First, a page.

Solar Thermal Power: Not Forgotten
More energy from the sun hits the Earth in one hour than all of the energy consumed by humans in an entire year. According to the Department of Energy, in 2001 the world consumed at an average rate of more than 13 trillion watts ( 13 terawatts, TW), just a fraction of the 120,000 TW of energy available that falls to Earth- free. Life on Earth long ago realized that the sun was the best way to get free energy, just look around at all that green stuff growing outside. Today, solar energy accounts for only 0.1% of our energy portfolio. We will likely look back at the use of fossil fuels as an obvious misstep in technology development. A small blip on the radar of human technology, like a toddler testing the boundaries of what is possible. The Oil Drum's featured guest writer Gerry Wolff, coordinator of TREC-UK, describes a bold plan called DESERTEC that is centered around solar thermal.As the story goes... in 212 BC, Archimedes used a solar thermal concentrator (made up of shiny shields) to focus the suns energy on any Roman ship that dared to sail close to the Syracuse shore. Later tests have confirmed you can set a boat on fire, and I'm sure make the sailors quite uncomfortable in the process.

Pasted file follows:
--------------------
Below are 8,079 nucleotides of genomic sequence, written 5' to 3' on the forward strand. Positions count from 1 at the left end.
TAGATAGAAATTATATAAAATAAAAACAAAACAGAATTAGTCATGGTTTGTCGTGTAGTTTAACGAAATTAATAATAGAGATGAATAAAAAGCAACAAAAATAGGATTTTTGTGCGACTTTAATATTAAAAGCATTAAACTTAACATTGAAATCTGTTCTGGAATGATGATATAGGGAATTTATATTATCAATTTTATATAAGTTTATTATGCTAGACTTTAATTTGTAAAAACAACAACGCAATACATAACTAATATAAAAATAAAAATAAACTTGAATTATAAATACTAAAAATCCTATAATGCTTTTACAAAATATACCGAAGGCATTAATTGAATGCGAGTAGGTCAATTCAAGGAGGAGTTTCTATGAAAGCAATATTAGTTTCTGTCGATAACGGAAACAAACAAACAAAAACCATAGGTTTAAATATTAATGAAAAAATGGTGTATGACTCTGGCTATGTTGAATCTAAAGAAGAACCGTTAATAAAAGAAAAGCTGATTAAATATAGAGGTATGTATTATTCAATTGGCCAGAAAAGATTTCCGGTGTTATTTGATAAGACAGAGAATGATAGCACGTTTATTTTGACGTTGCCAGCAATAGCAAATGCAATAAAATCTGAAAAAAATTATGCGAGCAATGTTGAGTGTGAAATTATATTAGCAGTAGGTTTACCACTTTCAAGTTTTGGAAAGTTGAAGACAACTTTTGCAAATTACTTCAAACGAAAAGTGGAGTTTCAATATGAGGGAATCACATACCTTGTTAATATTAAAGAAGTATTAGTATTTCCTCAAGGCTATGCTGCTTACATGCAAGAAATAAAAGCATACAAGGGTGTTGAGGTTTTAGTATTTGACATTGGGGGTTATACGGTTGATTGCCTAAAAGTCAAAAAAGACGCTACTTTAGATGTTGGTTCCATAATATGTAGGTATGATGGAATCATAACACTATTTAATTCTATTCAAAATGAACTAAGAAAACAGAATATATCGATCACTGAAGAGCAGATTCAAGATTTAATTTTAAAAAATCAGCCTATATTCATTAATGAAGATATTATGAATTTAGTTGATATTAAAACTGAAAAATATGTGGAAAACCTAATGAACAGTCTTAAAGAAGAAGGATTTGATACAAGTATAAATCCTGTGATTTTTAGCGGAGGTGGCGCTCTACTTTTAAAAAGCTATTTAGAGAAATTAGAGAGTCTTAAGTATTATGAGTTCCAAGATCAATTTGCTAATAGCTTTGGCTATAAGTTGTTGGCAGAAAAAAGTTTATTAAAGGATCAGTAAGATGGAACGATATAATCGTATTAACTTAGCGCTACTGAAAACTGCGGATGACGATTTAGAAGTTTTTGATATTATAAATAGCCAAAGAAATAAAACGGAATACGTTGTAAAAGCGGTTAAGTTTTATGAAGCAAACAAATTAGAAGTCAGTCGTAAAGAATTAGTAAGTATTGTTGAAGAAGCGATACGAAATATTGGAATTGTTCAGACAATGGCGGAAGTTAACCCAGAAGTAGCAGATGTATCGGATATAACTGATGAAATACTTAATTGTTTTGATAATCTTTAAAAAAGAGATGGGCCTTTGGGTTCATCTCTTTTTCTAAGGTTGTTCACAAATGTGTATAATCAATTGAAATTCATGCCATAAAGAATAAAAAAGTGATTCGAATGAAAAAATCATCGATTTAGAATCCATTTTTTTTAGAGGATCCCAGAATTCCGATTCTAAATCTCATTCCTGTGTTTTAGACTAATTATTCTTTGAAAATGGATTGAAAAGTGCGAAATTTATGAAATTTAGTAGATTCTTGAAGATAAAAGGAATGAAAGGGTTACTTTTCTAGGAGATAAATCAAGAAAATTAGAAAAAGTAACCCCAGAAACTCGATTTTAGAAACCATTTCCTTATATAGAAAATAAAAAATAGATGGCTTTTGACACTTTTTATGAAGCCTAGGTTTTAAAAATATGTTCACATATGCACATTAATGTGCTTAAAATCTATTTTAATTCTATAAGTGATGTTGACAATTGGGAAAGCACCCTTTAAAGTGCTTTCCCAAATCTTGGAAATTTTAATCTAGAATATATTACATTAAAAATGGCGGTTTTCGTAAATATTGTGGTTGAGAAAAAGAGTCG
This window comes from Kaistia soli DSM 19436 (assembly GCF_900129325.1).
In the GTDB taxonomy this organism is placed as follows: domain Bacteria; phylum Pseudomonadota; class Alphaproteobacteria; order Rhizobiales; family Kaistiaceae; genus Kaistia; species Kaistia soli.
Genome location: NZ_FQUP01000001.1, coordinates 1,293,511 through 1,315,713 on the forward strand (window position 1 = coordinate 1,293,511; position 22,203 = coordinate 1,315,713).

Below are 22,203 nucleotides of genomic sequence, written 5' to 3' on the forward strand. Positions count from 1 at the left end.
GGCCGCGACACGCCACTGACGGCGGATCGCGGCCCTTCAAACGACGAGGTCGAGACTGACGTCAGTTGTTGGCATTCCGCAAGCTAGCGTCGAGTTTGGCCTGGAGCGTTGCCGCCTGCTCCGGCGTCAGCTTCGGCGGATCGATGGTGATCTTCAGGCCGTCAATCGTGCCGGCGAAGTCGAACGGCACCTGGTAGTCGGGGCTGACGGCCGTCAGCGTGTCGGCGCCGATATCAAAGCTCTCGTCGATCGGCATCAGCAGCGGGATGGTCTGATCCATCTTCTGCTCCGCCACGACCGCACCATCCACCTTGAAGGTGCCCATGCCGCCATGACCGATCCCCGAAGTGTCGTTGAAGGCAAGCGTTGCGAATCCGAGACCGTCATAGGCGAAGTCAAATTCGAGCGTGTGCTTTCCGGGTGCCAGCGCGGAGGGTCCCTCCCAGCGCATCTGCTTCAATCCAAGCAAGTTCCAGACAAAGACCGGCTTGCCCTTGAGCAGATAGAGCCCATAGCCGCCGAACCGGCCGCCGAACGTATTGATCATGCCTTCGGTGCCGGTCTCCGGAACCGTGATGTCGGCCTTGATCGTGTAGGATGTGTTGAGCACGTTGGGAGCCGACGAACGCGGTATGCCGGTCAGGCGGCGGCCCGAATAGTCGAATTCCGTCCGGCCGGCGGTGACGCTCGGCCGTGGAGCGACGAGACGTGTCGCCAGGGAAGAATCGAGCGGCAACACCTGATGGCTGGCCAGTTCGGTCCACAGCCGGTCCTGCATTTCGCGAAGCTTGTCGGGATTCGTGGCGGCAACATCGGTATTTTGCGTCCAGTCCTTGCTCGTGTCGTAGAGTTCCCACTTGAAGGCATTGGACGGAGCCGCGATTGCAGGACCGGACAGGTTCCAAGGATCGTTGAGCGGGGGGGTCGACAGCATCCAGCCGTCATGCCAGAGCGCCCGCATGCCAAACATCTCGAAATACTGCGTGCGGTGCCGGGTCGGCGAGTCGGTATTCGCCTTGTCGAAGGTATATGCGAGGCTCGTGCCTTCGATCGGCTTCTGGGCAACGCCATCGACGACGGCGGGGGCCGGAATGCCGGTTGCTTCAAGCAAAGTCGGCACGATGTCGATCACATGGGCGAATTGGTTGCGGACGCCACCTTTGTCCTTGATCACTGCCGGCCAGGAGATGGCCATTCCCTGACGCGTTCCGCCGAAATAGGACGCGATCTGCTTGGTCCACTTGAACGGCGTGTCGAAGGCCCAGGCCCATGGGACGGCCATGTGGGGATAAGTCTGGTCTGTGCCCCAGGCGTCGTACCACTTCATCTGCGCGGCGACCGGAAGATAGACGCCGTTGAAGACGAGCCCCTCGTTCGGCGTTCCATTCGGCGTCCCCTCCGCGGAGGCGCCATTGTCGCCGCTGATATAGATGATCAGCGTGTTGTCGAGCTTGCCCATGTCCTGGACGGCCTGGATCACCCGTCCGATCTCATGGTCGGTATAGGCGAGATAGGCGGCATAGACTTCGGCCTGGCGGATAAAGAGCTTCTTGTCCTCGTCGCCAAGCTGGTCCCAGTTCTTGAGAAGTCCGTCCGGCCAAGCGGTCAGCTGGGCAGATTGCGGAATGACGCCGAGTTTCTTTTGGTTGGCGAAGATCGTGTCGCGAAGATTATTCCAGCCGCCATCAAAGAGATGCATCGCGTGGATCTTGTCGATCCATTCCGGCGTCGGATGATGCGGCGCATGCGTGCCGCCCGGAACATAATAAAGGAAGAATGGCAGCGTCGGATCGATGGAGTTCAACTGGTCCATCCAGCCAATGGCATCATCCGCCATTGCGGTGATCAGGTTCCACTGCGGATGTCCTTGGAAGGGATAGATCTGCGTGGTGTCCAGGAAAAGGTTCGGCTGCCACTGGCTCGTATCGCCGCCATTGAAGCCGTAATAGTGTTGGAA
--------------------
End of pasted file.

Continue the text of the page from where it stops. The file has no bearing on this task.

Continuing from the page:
Today solar thermal concentration is the same idea as burning those Roman ships. Except instead of wooden boats todays concentrators are focused on steam, or sterling engines. Some models have conversion efficiencies above 40%. With such simple construction, and high efficiency, solar thermal is already cheaper than the global price of oil - and prices for solar thermal, are expected to drop dramatically. This, I believe is one of those 'gold rush' moments for clean energy. As befitting a gold rush, some people are dreaming big. Gerry Wolff describes :
"An important part of the DESERTEC concept is the creation of a large-scale HVDC transmission grid, spanning the whole of EUMENA, and designed to work in conjunction with existing HVAC grids. This proposal chimes well with an independent proposal by Airtricity to create a Europe-wide HVDC grid"
While it is true that distributed systems make sense, this writer worries about transmission efficiencies. Wouldn't it make more sense for local grids to be connected, share various power resources, and have high efficiency storage systems? Regardless, I think it is valuable to see where solar thermal can play a more serious role in our energy mix. The majority of life on Earth is already solar powered- why aren't we?
::The Oil Drum